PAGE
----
‘They didn’t give us a tent’ – New Russian recruits abandoned

Russian recruits abandoned in field without rations

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Vladimir Putin’s order to mobilise an additional 300,000 reserve troops has come as intelligence reports claim the Russian military is struggling to provide even the most basic supplies to servicemen. Video footage of Russian soldiers abandoned in a field without essential rations or shelter has emerged on social media as the Kremlin continues to draft thousands more to continue the “special military operation”.

 The clip followed earlier reports which claimed Russian conscripts had been handed rusted and poorly maintained weapons to defend occupied territory in Ukraine.

In the video published on Twitter by investigative journalist Mark Krutov, a group of Russian men, reported to be recently mobilised soldiers, are filmed gathered in a remote field caked in snow.

The men appear to be carrying some limited supplies, including roll mats for camping, although one man claims they have not been provided with a tent or any food for their stay.

There appears to be no clear hierarchy among the mobilised troops as, in the absence of a leader, some of the men wander aimlessly around the area while others stand huddled around a small fire in a bid to fend off the freezing conditions.

The new footage accompanies additional videos that have appeared across social media displaying broken and outdated weapons reportedly provided to mobilised troops.

Media organisation Visegrad 24 shared unverified footage of Russian conscripts examining their guns, Soviet-era weapons coated in a thick layer of rust. 

The UK Ministry of Defence has, for months ahead of the partial mobilisation decree, reported on an apparent shortage of appropriate artillery and modern equipment across Moscow’s armed forces.

An intelligence report has warned of a likely “high attrition rate” among newly mobilised troops due to a combination of inadequate training and a deficit of essential equipment.

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As orders to report for military service have been handed out, the Kremlin has been faced with a mass exodus of Russian citizens as thousands flee mobilisation.

Following President Putin’s national announcement, flights out of Russia quickly sold out, with the few remaining tickets having been relisted at grossly inflated prices. Land borders to neighbouring countries have since become overwhelmed after scores of Russian civilians descended in huge crowds in a bid to evade the call to the frontline.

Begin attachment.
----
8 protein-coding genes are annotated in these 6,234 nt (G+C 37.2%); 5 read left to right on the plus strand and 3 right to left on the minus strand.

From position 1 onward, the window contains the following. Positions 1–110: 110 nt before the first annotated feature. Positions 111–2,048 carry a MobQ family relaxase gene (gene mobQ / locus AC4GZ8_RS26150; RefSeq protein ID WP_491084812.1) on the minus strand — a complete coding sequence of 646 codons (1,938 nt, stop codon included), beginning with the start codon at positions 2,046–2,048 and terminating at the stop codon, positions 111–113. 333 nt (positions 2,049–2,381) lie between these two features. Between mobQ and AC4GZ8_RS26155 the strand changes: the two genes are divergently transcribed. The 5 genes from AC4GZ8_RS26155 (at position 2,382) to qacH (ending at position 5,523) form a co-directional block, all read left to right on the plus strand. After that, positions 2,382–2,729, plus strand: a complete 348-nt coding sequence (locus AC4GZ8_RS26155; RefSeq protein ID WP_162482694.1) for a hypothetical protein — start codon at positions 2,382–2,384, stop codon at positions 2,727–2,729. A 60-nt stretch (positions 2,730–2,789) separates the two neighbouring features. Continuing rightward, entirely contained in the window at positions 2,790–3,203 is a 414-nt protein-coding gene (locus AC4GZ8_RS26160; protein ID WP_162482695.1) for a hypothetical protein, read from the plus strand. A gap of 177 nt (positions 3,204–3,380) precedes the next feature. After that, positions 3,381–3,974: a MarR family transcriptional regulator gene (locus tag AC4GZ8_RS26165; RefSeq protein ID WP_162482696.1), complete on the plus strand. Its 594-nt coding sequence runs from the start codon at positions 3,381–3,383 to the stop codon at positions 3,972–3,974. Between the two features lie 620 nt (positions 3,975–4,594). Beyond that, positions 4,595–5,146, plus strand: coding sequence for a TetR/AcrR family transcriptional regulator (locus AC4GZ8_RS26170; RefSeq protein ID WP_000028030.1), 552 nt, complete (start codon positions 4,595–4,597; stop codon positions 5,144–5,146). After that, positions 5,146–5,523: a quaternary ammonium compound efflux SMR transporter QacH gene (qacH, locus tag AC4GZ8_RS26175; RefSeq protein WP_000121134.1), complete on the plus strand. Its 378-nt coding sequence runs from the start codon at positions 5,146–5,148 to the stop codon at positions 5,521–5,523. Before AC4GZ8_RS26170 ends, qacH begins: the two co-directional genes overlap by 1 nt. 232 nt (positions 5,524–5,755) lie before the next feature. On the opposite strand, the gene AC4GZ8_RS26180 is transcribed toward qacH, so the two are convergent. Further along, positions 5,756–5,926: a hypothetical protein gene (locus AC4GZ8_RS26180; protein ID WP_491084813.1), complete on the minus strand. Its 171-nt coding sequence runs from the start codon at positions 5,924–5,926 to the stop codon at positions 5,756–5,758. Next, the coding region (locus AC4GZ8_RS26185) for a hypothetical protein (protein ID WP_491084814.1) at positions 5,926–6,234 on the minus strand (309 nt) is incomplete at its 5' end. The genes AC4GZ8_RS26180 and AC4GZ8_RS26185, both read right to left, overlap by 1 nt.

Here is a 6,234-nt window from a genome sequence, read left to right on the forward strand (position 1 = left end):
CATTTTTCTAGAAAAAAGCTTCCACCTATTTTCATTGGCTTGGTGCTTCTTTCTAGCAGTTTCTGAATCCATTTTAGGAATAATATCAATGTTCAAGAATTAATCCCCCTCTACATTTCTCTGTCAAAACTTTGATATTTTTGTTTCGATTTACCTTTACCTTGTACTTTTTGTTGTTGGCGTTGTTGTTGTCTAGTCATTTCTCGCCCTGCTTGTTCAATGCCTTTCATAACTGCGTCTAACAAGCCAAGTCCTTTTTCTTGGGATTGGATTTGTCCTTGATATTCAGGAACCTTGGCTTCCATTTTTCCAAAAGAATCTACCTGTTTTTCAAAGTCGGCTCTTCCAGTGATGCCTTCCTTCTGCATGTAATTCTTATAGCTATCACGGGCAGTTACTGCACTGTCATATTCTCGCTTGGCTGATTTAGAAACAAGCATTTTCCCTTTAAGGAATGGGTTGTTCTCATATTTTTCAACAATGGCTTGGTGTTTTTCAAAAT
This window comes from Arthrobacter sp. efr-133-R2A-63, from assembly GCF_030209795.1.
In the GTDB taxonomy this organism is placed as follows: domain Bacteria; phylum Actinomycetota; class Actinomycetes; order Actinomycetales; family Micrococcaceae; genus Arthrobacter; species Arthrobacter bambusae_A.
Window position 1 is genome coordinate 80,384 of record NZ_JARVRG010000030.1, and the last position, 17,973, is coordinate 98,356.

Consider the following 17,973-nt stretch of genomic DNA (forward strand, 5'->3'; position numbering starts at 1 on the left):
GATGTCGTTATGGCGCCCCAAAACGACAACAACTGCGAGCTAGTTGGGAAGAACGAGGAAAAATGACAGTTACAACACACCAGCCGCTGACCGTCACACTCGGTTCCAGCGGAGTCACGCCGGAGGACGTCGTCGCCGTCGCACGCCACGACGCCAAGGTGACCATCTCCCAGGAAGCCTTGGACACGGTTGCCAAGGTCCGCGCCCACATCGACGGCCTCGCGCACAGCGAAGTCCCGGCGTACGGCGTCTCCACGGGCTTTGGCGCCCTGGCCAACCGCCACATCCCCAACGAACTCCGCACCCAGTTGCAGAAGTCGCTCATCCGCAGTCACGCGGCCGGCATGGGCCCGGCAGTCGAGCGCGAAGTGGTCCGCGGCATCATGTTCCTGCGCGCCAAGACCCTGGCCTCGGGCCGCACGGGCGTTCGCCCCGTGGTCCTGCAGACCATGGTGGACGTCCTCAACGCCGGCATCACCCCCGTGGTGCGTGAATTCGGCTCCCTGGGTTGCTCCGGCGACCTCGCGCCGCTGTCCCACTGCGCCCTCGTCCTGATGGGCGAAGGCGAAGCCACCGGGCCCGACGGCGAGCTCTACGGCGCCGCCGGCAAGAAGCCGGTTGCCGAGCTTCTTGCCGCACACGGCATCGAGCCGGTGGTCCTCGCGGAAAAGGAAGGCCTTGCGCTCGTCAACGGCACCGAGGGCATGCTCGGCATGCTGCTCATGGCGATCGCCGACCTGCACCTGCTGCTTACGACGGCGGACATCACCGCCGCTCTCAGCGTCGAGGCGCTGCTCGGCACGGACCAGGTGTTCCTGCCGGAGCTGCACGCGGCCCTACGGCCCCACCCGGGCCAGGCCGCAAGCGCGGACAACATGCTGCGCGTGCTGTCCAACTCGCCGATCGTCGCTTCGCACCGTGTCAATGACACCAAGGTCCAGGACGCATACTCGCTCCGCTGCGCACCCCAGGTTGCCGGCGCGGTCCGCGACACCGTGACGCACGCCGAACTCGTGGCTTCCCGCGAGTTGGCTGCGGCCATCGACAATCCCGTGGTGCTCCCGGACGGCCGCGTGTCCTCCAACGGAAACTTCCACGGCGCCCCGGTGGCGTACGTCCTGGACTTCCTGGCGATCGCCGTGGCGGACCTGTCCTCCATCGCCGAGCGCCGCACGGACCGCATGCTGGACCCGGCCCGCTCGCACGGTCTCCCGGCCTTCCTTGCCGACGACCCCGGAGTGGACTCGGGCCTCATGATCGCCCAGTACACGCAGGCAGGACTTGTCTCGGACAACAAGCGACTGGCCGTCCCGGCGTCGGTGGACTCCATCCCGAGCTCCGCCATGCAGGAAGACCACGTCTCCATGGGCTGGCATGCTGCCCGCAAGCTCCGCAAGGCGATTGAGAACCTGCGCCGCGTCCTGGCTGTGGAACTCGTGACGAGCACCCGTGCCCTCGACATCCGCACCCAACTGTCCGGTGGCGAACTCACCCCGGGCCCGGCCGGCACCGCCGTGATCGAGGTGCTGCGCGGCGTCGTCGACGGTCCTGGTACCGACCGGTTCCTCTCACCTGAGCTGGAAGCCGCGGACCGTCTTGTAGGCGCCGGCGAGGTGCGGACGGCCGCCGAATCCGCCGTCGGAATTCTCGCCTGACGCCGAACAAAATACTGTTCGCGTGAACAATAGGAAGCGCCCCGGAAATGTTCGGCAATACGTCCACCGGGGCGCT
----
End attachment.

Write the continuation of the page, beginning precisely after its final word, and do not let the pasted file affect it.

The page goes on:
Of those who remained in Russia, thousands participated in anti-war demonstrations throughout the nation’s major cities. OVD-Info, a Russian human rights organisation, has claimed over 2,400 people have been detained by authorities for their involvement in protests.

Despite the flood of Russians hoping to exit the country, the Kremlin has not revealed any data on the exact number of citizens that have fled to surrounding nations. The UK Ministry of Defence reported: “While exact numbers are unclear, it likely exceeds the size of the total invasion force Russia fielding in February 2022.”

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Frontex, the European border and coast guard agency, has revealed more than 1.3 million Russians have entered the European Union through land borders since the invasion of Ukraine began on February 24.

While a significant portion have since returned to Russia, Frontex data suggested the number leaving the Kremlin behind had drastically increased in the week following the partial mobilisation decree.

Finland announced on Thursday that the admission of Russian citizens entering across the border would be largely restricted.  The country’s Ministry of Foreign Affairs said restrictions aimed to prevent tourism and transit of Russian citizens through to other EU countries, adding that the measure will remain in place until further notice.

Thousands more Russians have moved towards refuge from the mobilisation order in neighbouring Georgia. Georgia’s Interior Minister declared more than 10,000 Russian citizens had crossed over the  Verkhny Lars border each day in the past week.

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